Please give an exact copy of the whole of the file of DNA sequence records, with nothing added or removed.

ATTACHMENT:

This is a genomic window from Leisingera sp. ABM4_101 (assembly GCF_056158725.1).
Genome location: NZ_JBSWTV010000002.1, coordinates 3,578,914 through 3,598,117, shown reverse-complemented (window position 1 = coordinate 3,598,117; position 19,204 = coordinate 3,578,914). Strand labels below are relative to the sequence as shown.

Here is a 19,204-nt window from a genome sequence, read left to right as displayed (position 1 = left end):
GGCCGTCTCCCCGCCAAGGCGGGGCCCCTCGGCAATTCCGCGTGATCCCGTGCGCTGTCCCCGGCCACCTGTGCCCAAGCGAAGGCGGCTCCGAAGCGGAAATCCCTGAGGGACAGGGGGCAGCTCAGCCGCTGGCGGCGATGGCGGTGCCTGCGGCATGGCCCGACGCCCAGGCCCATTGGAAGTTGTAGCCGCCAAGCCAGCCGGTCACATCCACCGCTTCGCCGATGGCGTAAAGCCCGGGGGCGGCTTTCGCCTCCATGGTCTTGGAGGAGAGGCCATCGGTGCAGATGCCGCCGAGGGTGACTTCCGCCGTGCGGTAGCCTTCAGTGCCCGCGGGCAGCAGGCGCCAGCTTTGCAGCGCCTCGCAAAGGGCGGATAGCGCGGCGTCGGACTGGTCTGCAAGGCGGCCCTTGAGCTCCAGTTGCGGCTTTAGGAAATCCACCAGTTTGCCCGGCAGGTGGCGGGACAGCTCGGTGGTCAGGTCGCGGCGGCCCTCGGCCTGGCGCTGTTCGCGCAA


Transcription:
This is a genomic window from Leisingera sp. ABM4_101 (assembly GCF_056158725.1).
Genome location: NZ_JBSWTV010000002.1, coordinates 3,578,914 through 3,598,117, shown reverse-complemented (window position 1 = coordinate 3,598,117; position 19,204 = coordinate 3,578,914). Strand labels below are relative to the sequence as shown.

Here is a 19,204-nt window from a genome sequence, read left to right as displayed (position 1 = left end):
GGCCGTCTCCCCGCCAAGGCGGGGCCCCTCGGCAATTCCGCGTGATCCCGTGCGCTGTCCCCGGCCACCTGTGCCCAAGCGAAGGCGGCTCCGAAGCGGAAATCCCTGAGGGACAGGGGGCAGCTCAGCCGCTGGCGGCGATGGCGGTGCCTGCGGCATGGCCCGACGCCCAGGCCCATTGGAAGTTGTAGCCGCCAAGCCAGCCGGTCACATCCACCGCTTCGCCGATGGCGTAAAGCCCGGGGGCGGCTTTCGCCTCCATGGTCTTGGAGGAGAGGCCATCGGTGCAGATGCCGCCGAGGGTGACTTCCGCCGTGCGGTAGCCTTCAGTGCCCGCGGGCAGCAGGCGCCAGCTTTGCAGCGCCTCGCAAAGGGCGGATAGCGCGGCGTCGGACTGGTCTGCAAGGCGGCCCTTGAGCTCCAGTTGCGGCTTTAGGAAATCCACCAGTTTGCCCGGCAGGTGGCGGGACAGCTCGGTGGTCAGGTCGCGGCGGCCCTCGGCCTGGCGCTGTTCGCGCAA